Liu: I've gotten spoiled working with Dan. Quite honestly, this will be the gold standard upon which I measure any other collaboration. He's a fantastic writer, and very supportive. Also, I'm a terrible outliner. Ask me to give you a plot, and I'll give you a milkshake. Dan, on the other hand, is excellent at structure, which lends itself well to those special moments you mentioned in your question. That happens all the time. For example, there's a scene at the very end of #80 that Dan partially scripted, which captures one character so perfectly -- and so poignantly -- that when I first read it I thought, "Dude, that was brilliant."
Nrama: You guys also have a new artist on the book -- Stephen Segovia. What do you see as his strengths, and how are you guys tweaking your writing -- if at all -- to accommodate his style?
Cover to Dark Wolverine #80Liu: Stephen is great, with a very visceral style that lends itself wonderfully to an action-based story. There's a raw element to his work that really captures the surreal and violent nature of Daken's life and actions. And his cruelty.
Nrama: It's interesting, because the first arc seemed to have a lot of scheming and playing one side against the other -- but at least in the first issue of "My Hero," it seems to be gearing up for all-out action. How do you see Daken dealing with a situation as opposed to his father, whose predilection seems to be "dive in front of the bullets, let the healing factor take care of the rest"?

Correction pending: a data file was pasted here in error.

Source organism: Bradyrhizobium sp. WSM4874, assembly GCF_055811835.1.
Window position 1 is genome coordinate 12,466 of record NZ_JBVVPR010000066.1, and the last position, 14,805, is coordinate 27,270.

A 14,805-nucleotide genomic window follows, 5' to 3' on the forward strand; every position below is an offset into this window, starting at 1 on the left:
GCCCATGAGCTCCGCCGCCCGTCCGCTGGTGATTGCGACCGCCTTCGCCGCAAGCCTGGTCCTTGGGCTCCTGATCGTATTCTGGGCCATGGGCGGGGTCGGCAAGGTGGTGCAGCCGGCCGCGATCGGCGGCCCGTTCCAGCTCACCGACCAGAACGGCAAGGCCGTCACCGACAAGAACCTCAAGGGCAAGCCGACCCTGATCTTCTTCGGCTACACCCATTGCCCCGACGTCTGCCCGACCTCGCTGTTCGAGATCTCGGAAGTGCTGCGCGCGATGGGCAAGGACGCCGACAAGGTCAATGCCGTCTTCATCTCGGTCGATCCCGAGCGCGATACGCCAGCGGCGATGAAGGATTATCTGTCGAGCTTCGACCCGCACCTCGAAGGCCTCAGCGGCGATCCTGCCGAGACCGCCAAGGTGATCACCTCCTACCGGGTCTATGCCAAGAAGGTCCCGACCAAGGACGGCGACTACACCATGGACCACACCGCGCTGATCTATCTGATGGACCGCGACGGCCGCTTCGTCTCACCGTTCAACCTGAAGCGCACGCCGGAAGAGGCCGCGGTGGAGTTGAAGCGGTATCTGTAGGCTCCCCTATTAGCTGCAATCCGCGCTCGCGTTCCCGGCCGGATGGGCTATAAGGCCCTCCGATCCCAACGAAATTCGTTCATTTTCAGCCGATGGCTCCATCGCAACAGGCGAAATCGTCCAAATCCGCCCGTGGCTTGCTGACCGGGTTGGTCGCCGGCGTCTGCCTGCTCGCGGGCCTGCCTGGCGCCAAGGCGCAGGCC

Liu: Daken is certainly diving in front of bullets, but somewhat to his detriment, he also suffers from a great deal of pride. And if you'll allow me to quote Proverbs: "Pride goeth before destruction, and an haughty spirit before a fall."
Nrama: Something else we should ask -- based on the December solicits, Guiseppe Camuncoli is back on the title for issue #81. How long is Daken going to be the star of this book? Do you guys have any more arcs in the bag after "My Hero" lets out? If so, any teases you could give on them?
Liu: Daken is not going anywhere for some time yet. And if I had to sum up the next couple arcs in just three words, I would say that it's about 'fate and fathers'.
Nrama: What's your favorite part about Daken, and the story you've created for him? Without giving too much away, what are some moments coming up that you're particularly enthused about?
Cover to Dark Wolverine #81Liu: My favorite part about Daken? I could list a lot of things, but the one that stands out is his...I want to say, freedom, if that makes any sense. He is his own man, and answers to no one. He lives by his wits and determination, and though he's arrogant -- and may suffer for both his pride and arrogance -- he makes no apologies for who he is or how he treats others. He is who he is. And that's attractive in a character. I think the story Dan and I are creating for him is one in which this true loner -- this man who suffers the presence of others only because they are useful -- can really explore all these varying aspects of his personality, while growing, too.
I'm enthusiastic about issue #81. Moonstone deals with Daken in that one. Laying the threads of their...I'm not sure what to call it...not quite a relationship, that's for sure...was an organic process and unplanned. Just a look here, a comment there, from issue #75 onward, until it grew into something that needed to be addressed on a larger scale. That was a lot of fun to write.